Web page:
William Moulton Marston
May 9, 2010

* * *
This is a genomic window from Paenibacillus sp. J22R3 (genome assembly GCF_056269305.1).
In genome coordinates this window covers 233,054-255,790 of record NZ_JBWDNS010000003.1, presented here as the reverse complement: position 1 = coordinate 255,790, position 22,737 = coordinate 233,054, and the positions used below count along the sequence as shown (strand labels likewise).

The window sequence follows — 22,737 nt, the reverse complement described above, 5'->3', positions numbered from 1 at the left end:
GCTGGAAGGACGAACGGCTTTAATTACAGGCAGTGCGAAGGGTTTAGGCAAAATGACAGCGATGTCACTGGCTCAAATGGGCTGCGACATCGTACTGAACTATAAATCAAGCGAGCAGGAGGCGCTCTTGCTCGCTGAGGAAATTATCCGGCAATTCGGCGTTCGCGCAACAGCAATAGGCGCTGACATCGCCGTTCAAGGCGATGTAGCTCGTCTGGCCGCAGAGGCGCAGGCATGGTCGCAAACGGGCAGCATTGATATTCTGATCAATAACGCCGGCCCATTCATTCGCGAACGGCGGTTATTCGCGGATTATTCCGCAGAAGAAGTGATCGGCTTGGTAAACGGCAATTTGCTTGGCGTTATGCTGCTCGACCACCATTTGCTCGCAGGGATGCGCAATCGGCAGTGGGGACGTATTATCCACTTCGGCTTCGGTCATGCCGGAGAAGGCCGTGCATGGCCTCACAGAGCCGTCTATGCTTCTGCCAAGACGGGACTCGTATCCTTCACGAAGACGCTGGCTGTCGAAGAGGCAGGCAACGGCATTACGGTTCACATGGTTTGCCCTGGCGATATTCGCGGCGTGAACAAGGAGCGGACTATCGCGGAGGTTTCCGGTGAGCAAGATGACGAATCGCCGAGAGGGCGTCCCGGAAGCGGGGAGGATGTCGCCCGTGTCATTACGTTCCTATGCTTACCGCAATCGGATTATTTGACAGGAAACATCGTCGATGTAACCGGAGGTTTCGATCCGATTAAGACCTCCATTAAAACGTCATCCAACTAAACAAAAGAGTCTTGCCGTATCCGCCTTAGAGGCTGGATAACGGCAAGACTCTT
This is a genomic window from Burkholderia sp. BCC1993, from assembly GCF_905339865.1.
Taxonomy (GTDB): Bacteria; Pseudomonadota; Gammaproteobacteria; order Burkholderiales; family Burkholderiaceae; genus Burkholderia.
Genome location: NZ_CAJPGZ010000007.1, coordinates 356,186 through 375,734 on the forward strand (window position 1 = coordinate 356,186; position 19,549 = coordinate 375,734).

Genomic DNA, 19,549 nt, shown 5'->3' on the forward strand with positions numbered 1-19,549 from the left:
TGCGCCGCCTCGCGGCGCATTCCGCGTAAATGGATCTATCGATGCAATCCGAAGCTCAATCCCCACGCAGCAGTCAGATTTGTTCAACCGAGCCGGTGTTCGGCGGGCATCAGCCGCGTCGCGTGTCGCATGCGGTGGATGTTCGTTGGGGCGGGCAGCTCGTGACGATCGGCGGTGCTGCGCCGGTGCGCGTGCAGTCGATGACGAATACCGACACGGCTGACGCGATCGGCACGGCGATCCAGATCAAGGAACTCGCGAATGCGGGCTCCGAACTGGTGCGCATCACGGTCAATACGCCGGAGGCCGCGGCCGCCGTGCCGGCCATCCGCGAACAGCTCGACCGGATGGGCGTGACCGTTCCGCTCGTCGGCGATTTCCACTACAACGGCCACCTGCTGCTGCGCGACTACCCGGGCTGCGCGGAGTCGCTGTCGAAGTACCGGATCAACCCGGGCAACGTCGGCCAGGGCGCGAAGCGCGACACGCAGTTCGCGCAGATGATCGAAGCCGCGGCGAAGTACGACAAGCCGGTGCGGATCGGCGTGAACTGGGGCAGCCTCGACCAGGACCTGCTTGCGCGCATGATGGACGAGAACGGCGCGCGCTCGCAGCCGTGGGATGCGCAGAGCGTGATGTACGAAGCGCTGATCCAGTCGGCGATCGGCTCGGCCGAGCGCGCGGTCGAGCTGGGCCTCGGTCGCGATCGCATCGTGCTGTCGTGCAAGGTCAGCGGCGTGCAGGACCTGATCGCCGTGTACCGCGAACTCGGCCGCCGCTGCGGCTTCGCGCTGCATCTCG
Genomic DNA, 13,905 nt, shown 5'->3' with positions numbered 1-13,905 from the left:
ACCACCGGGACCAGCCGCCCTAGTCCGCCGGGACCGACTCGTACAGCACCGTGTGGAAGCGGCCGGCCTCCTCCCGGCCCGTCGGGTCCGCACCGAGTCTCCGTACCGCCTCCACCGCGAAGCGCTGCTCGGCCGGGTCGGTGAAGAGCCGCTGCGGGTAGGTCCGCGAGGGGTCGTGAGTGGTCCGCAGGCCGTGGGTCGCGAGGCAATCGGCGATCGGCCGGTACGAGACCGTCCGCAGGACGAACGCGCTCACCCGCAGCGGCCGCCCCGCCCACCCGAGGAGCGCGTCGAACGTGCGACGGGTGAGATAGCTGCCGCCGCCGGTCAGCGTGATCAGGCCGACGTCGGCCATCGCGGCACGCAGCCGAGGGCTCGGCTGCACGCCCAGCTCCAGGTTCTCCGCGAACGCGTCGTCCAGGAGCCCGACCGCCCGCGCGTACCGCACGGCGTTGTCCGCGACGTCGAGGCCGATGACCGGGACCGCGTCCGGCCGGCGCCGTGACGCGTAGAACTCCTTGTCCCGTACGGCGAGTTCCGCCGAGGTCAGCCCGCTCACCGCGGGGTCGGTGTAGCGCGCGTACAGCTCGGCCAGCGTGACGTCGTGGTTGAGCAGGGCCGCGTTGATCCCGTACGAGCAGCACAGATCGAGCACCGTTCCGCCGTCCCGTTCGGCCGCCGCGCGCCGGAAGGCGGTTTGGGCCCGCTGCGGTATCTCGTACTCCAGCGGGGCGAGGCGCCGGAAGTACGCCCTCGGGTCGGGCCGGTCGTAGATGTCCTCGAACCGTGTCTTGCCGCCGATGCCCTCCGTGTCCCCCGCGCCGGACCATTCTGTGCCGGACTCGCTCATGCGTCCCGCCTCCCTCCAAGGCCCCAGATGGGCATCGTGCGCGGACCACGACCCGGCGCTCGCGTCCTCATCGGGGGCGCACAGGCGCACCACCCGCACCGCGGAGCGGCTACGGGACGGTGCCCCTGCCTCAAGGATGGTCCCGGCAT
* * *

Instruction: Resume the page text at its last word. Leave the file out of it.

In the 1920s, psychologist WILLIAM MOULTON MARSTON (1893-1947) pioneered research in “systolic blood pressure symptoms of deception and constituent mental states,” which led to the invention of the first lie detection test; it also led to the invention of the first mainstream feminist superhero. Aided in his research by his accomplished wife, Elizabeth, Marston concluded that women are more honest and reliable than men. What’s more, via popular-psychology articles he insisted that society was doomed unless men, whose notion of freedom was inherently violent and anarchic, learned to regard women’s ability to reconcile freedom with “love allure” (read: submission to loving authority) as a form of strength, not weakness. In 1940, Marston was interviewed for Family Circle by Olive Byrne, who would live for decades with the Marstons in polygamous bliss, about the educational potential of comics. This led to a gig as a consultant to the publisher that would become DC, for whom William and Elizabeth dreamed up a superhero who’d triumph not through force alone, but through love. Wonder Woman, who helped the US government fight fascism while challenging the masculinist world of superhero adventures (and promoting the virtue of “binding games”), made her debut in All Star Comics #8 (December 1941). The character was inspired, Marston’s children claim, by Elizabeth’s intelligence and modernism, as well as by Olive’s athleticism and predilection for large “protective” wristlets.
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